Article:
The situation may not be as dire as it seems. “It’s not like we went from no segmentation to some segmentation all of a sudden,” said Craig Froehle, assistant professor of operations management at the University of Cincinnati. “I get the feeling that companies are taking it slowly.” He added that nothing is set in stone: How customers are differentiated and which attributes are used to differentiate them will change as new technologies, products, services and markets emerge.
“Companies have to constantly reevaluate and compare their customers’ needs with their operational capabilities,” he said. “The role of the firm in such an environment is to make appropriate strategic decisions that best align their own products, services and operational capabilities with the needs of those segments they are trying to serve.”
Interestingly enough, as the tiering trend gathers steam, some companies might choose to differentiate themselves by establishing — and advertising — a policy of providing the same level of support to all of their customers.
“The classic example of that is Southwest Airlines,” IBM’s LaValle told CRM Buyer. The low-price carrier has no first-class seating and serves no in-flight meals. Even so, LaValle added, “What’s interesting is that Southwest also has a loyalty program.”
Goodbye, Individual Attention?
With more and more data to consider, and as companies slice and dice that data into tiers rather than organizing it by customer name or account number, will each individual customer still matter?
Whether a customer’s complaint or request still can make a difference is not the most important thing to consider, according to LaValle. Instead of looking at the impact one customer can have on service, he suggested, “look at the impact the system can have on one customer.”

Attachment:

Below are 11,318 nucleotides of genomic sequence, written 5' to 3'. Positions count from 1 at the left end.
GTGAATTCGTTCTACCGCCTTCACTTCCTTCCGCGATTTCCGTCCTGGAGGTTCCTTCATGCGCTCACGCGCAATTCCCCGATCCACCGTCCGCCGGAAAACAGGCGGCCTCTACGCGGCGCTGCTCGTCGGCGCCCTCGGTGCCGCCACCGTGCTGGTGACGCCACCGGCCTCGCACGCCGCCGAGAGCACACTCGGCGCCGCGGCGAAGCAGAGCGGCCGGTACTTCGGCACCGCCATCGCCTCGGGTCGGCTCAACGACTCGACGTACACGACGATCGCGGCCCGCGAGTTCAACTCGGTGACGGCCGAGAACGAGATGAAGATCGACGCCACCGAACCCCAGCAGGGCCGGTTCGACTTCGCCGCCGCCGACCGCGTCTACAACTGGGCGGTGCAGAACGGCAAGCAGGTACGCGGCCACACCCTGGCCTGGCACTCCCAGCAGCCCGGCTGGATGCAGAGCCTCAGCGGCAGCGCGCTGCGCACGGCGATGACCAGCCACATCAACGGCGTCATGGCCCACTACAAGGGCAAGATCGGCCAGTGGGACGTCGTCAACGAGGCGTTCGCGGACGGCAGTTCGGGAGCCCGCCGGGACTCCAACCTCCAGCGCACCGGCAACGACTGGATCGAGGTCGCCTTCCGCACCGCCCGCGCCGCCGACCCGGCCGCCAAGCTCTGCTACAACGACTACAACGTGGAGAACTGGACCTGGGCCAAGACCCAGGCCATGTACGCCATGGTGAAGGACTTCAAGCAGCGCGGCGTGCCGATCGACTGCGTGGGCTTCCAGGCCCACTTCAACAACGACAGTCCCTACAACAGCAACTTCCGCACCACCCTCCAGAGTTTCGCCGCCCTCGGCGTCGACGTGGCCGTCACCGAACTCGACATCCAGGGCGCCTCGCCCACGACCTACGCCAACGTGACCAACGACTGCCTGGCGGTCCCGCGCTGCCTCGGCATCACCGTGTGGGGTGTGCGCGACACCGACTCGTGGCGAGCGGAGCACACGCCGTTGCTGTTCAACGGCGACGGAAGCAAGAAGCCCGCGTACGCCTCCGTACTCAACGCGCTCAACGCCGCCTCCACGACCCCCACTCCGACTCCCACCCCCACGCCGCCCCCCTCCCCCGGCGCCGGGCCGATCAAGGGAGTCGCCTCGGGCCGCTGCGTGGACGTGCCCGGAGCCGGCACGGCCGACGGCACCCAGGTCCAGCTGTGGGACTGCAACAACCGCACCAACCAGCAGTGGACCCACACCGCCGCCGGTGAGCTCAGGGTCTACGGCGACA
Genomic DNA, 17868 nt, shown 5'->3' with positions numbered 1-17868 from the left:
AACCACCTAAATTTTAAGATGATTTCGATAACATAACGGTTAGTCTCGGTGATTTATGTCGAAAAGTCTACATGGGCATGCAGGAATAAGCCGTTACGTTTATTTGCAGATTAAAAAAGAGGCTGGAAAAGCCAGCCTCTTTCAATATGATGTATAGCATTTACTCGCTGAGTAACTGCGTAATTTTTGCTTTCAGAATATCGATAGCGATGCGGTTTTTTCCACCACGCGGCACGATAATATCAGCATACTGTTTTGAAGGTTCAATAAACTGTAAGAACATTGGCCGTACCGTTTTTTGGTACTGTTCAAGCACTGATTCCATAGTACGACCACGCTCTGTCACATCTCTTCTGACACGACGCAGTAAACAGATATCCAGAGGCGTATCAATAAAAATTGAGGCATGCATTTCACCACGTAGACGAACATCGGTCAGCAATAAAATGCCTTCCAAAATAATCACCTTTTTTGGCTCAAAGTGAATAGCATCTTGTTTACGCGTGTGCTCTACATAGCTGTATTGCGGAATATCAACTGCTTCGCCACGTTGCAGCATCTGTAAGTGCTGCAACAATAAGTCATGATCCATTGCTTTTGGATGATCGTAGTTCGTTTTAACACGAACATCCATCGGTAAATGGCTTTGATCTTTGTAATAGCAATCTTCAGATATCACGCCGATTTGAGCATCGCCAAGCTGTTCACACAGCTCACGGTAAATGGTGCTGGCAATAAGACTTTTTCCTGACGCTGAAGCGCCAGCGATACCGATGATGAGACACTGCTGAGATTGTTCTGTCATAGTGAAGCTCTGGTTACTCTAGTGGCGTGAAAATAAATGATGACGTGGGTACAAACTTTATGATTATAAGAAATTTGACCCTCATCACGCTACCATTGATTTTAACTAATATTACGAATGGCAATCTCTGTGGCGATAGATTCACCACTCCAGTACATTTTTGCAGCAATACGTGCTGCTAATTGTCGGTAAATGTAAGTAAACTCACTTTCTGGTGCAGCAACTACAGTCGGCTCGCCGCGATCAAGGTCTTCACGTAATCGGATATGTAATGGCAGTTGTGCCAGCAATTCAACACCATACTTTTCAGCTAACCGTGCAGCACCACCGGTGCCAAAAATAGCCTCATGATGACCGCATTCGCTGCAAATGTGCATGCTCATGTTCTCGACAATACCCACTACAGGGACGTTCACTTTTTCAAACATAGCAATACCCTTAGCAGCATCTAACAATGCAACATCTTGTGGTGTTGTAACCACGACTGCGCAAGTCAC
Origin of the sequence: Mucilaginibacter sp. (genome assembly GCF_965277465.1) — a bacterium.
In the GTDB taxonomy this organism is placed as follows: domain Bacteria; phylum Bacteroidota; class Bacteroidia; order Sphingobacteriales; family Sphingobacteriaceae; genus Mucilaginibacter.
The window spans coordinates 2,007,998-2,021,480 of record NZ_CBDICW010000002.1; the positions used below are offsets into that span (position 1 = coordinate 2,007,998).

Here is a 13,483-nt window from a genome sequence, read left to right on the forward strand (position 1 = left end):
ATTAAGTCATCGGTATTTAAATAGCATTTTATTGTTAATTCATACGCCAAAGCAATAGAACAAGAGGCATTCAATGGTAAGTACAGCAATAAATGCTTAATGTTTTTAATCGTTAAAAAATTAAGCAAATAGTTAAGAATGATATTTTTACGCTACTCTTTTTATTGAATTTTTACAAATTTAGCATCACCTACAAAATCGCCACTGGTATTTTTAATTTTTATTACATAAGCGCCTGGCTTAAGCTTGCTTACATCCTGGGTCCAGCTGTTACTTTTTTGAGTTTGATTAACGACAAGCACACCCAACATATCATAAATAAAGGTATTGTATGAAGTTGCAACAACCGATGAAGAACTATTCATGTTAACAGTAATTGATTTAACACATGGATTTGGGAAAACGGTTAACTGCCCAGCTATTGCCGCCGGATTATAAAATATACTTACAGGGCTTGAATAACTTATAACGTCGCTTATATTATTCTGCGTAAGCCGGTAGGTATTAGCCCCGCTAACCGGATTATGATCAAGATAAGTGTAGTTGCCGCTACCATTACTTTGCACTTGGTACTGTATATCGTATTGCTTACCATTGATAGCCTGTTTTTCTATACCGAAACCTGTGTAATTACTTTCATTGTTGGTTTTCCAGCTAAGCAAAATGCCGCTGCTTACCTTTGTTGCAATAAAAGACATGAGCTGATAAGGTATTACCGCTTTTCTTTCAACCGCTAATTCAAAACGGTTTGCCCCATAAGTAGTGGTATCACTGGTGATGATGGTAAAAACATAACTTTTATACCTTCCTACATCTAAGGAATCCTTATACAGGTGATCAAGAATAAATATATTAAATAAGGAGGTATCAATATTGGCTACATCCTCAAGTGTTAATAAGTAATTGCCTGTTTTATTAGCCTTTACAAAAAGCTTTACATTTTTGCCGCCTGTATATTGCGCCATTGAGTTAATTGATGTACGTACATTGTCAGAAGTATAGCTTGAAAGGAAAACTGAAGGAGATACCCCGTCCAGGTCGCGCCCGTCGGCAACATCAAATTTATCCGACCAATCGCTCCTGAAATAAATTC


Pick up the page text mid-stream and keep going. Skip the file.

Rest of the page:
Froehle noted that whether an individual customer can be heard “depends on the company’s culture and the degree to which CRM is driving decisions in the organization.”
“If you send a letter to the CEO of one company, it might trickle downand make a difference,” he said. “A letter to a different CEO might be forwarded once and then deleted.” What matters is how the company reacts to customer input and how — or whether — that input is managed within the CRM system.
“Just as two companies can take the same data and make wildly different decisions, two companies can take the same technology and make wildly different uses of it,” Froehle said.
The Next Step: Giving CRM Legs
For his part, Forrester’s Ragsdale said he believes customers will more fully enjoy the benefits of CRM once wireless solutions are viable and can be well executed. After all, field agents — such as cable servicepeople, for example — have a unique opportunity to upsell customers. Companies have known that for years, but they also know it is hard to do well.
“It’s harder for a lot of reasons,” Ragsdale said. “You can’t record the conversation, for one thing (for training purposes) … and you have the added challenge that a lot of field service agents are contractors, not employees.”
Another reason why many service agents are not using CRM in the field yet is that it takes about 18 months for a large company to implement a CRM offering. “It’s unlikely that the wireless app [that worked with your CRM system at the beginning of the implementation] is supported two years later,” Ragsdale said.
However, as CRM and wireless solutions evolve, Ragsdale noted, “companies will learn what they can do with field service.” With an integrated, wireless CRM application, for example, a cable installer could be authorized to waive a customer’s installation fee if that customer signed up for premium channels. Finally, a clear picture of the benefit of CRM.